Lights on the endocannabinoid system: Catching cellular membranes in action

Aurelien Laguerre, postdoctoral research fellow in the lab of Carsten Schultz, Ph.D., Department of Physiology and Pharmacology

For the pancreas to be healthy and operational, its individual cells need to communicate effectively with one another and synchronize their activities. Aurélien Laguerre, Ph.D., is looking at how endocannabinoid lipids participate in this synchronization. Manipulating these lipid molecules in living cells is fundamental to understand how they work, but their metabolism is so dynamic that this has been difficult to track in real-time. Aurélien, a postdoctoral research fellow in the lab of Carsten Schultz, Ph.D., is developing new light-responsive lipid tools that are making it possible to reveal these ultra-fast processes.

Oct 11, 2019 update: Laguerre is lead author on the Schultz lab’s new paper “Photorelease of 2-Arachidonoylglycerol in Live Cells,” published Sept. 27, 2019, in the Journal of the American Chemical Society.

What are you researching now—and why does it matter?

I am interested in the roles lipids play in the networks that cells use to communicate with one another. I’m especially interested in pancreatic β-cells, which are the cells secreting the insulin that helps with regulating our blood glucose concentration. It is important for these cells to quickly adapt their activity to glucose fluctuations in their environment. To be more efficient, cells have developed a complex system of communication relying on the exchange of small messengers. These messengers are molecules containing the information needed by the neighboring cell to synchronize its activity. We know that lipid molecules are important building blocks forming the membranes that separate the insides of cells from their surrounding environment. What is less known is how some of these lipids can also act as messengers and participate in this communication network.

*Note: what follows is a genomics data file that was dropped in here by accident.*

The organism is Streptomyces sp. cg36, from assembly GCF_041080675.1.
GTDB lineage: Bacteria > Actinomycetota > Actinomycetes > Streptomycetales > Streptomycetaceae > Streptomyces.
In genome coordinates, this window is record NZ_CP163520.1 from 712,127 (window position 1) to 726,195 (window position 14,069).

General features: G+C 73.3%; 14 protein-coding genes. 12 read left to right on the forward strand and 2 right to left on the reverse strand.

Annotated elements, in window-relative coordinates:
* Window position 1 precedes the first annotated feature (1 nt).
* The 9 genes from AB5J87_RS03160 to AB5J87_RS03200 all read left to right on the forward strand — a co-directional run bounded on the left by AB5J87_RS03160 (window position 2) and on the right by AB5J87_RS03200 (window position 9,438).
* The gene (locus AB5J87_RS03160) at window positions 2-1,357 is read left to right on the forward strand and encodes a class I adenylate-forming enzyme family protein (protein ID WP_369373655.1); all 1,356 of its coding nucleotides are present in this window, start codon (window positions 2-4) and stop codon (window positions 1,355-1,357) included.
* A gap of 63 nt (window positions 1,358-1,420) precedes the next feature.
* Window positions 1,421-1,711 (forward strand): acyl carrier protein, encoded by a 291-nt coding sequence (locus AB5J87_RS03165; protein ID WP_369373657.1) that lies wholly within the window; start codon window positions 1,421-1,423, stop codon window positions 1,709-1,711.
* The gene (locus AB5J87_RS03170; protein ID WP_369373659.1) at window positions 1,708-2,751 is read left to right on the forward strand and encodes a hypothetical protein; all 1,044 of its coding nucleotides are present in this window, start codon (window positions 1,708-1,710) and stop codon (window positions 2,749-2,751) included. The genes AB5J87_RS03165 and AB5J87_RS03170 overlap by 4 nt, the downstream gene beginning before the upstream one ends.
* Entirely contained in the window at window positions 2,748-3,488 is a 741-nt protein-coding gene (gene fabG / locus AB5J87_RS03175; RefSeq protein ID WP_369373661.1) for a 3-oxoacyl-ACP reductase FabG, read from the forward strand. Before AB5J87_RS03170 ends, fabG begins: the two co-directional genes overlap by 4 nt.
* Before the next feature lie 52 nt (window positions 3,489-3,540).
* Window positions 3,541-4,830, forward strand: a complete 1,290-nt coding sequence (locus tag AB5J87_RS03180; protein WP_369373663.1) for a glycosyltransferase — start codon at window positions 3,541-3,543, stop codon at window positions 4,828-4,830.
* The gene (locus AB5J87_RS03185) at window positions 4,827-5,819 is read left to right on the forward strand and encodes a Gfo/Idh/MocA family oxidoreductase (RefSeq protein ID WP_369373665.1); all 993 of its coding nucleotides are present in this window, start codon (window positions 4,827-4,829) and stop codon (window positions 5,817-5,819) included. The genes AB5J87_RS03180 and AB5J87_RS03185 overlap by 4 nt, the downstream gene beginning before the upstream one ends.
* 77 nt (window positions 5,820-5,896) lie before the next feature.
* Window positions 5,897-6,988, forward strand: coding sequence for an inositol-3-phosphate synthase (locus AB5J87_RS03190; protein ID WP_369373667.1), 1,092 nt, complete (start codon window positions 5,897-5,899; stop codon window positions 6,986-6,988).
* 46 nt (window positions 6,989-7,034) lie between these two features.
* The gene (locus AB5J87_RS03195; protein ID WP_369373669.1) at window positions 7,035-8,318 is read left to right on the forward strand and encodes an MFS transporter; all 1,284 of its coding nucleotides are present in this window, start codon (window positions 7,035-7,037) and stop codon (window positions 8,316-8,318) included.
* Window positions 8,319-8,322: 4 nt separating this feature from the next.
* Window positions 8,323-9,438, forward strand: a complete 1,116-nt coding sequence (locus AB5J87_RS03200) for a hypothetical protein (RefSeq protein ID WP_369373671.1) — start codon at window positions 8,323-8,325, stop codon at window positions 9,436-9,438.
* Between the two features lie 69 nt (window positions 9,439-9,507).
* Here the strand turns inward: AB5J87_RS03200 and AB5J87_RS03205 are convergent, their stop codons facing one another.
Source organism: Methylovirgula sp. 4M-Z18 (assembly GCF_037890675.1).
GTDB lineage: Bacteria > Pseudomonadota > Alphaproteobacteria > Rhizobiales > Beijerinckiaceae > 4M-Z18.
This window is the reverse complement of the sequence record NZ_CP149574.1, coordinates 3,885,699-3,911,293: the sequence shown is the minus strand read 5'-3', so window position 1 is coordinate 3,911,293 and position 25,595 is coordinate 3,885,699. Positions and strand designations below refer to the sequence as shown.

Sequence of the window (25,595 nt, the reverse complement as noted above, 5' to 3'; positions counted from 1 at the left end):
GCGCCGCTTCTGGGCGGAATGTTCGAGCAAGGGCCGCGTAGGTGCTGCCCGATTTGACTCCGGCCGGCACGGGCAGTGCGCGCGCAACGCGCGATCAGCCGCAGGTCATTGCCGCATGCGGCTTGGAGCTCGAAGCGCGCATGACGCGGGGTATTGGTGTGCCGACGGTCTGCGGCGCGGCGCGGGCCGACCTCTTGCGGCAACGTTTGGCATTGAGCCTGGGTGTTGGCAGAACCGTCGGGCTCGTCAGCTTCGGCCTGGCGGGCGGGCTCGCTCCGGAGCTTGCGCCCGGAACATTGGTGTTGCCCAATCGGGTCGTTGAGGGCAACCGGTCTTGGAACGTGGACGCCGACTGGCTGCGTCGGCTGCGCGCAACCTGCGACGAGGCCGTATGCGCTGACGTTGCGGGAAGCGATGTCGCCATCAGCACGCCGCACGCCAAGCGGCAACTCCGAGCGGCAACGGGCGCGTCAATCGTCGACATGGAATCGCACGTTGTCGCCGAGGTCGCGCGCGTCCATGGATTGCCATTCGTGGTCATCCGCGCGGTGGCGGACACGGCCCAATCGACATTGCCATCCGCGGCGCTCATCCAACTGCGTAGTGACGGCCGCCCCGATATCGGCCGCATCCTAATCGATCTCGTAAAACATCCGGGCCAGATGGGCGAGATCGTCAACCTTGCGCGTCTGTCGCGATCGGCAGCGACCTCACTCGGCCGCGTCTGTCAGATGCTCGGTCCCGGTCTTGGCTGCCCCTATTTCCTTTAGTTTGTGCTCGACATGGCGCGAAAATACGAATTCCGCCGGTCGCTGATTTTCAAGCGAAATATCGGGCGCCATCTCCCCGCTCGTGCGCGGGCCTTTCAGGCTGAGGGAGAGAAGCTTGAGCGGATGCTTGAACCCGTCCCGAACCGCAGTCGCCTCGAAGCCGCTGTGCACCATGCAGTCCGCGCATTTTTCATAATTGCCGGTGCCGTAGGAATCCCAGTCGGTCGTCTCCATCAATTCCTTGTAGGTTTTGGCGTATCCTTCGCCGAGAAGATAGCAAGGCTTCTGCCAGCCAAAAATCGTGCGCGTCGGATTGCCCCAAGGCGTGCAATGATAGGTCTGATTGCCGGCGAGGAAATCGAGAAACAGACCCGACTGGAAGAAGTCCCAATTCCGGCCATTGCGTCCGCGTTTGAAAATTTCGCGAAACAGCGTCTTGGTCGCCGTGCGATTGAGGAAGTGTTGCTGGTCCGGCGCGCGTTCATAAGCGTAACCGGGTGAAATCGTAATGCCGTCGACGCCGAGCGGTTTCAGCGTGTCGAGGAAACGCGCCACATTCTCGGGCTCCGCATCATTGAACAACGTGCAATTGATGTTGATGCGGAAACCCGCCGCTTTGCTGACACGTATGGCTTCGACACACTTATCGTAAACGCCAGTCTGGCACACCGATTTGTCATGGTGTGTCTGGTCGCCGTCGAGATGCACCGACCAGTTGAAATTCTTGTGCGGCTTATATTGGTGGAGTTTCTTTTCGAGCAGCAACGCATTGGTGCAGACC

It’s maybe easier to consider these messengers as tiny ‘keys’ able to unlock very specific ‘doors’ in the cell. Each ‘door opening’ will trigger a specific event that will inform the cell about its surrounding environment.  Here, the key we are interested in is a lipid called 2-arachidonoyl glycerol. This lipid is part of a family of messengers called endocannabinoids because it activates cannabinoid receptors naturally present in our β-cells. These cannabinoid receptors are the doors we are looking at. My objective is to understand how the action of the 2-arachidonoyl glycerol onto cannabinoid receptors plays a role in the communication between β-cells.

It’s a challenge to study lipids — they can’t be handled as easily as proteins or DNA, for example. They can’t be genetically encoded and even a small alteration of their chemical structures can trigger unwanted consequences in a cellular environment. Also, lipid metabolism is a highly dynamic process — in order to manipulate lipid levels in live cells, we have to develop new techniques that can compete with these fast fluctuations.

One of our strategies relies on designing molecular tools and testing a way to use light to control lipid levels in living cells. We call them ‘caged’ lipids. Coming back to our illustration, here we altered the shape of our key with a cap that can only be removed if we shed UV light on it — without light, the key cannot open its door anymore.

The idea behind this is we can feed the cells with these molecular tools without triggering any cellular events. With a simple flash of light, we can then suddenly release the messengers from inside of living cells and reveal the signaling activity of the lipid we are studying, in my case the 2-arachidonoyl glycerol. This technique allows us to reveal biological processes that could not be observed otherwise.

What’s been your most exciting moment in discovery?

It’s difficult to answer that, it’s actually difficult for me to pick only one of them! I would say it is maybe the first time I was able to control complex cellular events with a simple flash of light under a microscope.

For the first time, we were able to observe the photo-release process of our caged endocannabinoid inside the cells while monitoring β-cells activity in real time.

What’s your day-to-day life as a researcher look like?

When I am not at the fume-hood doing chemistry, you can find me in the dark room behind the microscope. Apart from that, my day-to-day life involves a lot of reading and certainly too much coffee. Working in chemical-biology offers the chance to evolve through a broad range of disciplines, from organic chemistry to cell biology. This helps keep me out of my comfort zone and always encourages me to learn new techniques and try new experiments. Every day is very different and I think this makes a researcher’s life even more exciting.

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